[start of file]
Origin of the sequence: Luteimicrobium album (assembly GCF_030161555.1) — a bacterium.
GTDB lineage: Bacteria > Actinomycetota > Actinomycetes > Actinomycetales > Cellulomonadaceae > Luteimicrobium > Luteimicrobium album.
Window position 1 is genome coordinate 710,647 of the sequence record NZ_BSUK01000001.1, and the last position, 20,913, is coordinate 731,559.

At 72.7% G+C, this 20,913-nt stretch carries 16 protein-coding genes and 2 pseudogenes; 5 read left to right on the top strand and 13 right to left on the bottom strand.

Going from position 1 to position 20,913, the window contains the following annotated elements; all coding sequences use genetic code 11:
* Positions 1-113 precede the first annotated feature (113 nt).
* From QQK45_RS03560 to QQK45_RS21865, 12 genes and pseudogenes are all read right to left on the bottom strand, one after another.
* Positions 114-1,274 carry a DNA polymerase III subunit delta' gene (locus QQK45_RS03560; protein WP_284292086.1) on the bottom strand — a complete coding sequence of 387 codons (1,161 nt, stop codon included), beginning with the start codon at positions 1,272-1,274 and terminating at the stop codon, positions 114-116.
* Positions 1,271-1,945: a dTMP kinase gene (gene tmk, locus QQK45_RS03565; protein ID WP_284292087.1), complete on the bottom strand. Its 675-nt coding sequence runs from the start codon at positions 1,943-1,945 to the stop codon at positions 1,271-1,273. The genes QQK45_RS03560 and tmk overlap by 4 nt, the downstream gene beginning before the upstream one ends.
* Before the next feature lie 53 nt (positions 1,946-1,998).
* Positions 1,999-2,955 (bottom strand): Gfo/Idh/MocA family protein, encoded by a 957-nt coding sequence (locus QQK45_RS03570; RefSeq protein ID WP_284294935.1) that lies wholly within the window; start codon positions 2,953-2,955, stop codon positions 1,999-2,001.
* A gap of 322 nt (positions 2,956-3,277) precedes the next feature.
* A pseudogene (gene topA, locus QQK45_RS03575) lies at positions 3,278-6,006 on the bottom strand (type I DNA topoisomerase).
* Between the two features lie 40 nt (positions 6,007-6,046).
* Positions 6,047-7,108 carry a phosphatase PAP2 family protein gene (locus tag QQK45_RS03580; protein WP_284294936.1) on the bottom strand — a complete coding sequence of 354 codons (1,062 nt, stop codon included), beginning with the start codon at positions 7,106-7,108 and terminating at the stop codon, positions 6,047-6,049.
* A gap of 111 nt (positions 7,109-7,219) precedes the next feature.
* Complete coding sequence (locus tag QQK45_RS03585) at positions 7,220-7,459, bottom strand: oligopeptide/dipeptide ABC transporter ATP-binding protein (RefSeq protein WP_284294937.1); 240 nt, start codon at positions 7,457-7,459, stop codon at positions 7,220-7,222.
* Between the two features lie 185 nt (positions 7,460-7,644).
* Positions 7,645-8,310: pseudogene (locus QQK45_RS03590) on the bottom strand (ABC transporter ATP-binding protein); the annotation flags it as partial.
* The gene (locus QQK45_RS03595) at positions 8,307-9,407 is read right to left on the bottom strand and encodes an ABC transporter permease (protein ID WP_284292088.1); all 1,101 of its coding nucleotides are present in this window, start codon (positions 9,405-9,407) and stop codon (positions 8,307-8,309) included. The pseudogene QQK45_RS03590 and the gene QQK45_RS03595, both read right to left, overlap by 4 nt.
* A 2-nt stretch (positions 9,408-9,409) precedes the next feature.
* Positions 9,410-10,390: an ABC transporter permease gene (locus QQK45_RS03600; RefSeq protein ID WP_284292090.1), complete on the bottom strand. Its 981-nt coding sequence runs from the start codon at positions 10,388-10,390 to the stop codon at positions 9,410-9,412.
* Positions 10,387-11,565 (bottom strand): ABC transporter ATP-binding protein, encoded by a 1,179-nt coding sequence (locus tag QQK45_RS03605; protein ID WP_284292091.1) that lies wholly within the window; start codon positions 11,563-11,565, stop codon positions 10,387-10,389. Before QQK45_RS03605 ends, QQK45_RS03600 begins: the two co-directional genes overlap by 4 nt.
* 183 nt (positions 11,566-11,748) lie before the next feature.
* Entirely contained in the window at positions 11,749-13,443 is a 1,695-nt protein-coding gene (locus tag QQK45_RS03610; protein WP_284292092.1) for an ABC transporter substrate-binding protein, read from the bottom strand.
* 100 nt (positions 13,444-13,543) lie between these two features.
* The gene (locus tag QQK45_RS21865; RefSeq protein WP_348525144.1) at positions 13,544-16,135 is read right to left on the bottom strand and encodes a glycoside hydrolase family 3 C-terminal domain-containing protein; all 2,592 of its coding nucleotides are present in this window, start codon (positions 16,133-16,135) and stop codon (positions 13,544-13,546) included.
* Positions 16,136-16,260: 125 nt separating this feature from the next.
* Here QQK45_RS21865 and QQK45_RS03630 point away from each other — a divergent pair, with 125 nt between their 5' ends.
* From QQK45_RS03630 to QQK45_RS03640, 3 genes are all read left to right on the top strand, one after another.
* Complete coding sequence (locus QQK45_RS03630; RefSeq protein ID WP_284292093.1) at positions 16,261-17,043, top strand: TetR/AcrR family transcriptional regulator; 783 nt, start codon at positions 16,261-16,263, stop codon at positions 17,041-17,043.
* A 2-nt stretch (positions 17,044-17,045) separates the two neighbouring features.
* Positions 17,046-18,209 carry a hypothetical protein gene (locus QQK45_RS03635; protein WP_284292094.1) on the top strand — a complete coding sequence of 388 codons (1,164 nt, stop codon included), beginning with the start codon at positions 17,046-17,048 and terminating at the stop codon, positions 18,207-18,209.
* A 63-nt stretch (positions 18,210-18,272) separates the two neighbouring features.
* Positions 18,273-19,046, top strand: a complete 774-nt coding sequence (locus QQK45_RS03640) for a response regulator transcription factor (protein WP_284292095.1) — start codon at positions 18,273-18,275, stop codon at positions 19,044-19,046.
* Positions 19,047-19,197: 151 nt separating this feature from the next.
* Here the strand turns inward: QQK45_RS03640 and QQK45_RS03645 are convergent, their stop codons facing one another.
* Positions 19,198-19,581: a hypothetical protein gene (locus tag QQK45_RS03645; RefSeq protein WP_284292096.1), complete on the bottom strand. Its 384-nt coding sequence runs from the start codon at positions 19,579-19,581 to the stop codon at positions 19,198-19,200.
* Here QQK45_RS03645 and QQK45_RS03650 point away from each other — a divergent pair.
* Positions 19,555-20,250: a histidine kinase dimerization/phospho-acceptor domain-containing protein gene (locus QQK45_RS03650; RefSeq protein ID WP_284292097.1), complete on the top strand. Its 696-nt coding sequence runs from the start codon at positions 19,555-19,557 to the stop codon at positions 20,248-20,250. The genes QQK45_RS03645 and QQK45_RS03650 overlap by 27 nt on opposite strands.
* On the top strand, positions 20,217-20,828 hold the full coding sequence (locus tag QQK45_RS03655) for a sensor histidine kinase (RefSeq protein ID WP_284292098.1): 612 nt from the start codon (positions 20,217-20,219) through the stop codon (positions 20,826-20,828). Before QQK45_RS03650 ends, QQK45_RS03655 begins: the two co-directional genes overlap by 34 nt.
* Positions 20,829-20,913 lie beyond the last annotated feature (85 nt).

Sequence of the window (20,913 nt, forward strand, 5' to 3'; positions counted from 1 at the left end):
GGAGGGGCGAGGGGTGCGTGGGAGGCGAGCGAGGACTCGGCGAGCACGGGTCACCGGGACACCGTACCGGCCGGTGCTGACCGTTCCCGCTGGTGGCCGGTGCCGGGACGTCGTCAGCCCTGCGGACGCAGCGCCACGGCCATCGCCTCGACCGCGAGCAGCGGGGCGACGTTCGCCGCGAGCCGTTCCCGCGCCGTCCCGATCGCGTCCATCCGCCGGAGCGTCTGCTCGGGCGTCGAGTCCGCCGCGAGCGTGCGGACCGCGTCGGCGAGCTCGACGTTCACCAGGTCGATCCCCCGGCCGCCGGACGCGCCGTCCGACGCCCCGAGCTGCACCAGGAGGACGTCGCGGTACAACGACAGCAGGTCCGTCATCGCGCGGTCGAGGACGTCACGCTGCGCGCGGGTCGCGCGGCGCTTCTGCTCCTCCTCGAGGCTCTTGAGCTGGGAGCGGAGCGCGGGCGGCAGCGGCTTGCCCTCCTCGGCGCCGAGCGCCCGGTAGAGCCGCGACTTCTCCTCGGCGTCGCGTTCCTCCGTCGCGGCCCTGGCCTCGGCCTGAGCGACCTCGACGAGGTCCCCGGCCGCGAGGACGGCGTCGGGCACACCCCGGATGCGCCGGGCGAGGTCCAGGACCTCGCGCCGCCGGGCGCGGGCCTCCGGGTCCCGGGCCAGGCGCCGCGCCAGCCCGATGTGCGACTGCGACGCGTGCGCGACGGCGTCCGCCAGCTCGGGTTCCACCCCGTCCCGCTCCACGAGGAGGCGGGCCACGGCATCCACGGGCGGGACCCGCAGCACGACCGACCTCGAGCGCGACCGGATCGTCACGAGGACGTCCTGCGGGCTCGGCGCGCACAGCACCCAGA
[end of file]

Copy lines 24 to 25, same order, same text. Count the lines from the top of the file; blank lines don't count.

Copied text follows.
* 183 nt (positions 11,566-11,748) lie before the next feature.
* Entirely contained in the window at positions 11,749-13,443 is a 1,695-nt protein-coding gene (locus tag QQK45_RS03610; protein WP_284292092.1) for an ABC transporter substrate-binding protein, read from the bottom strand.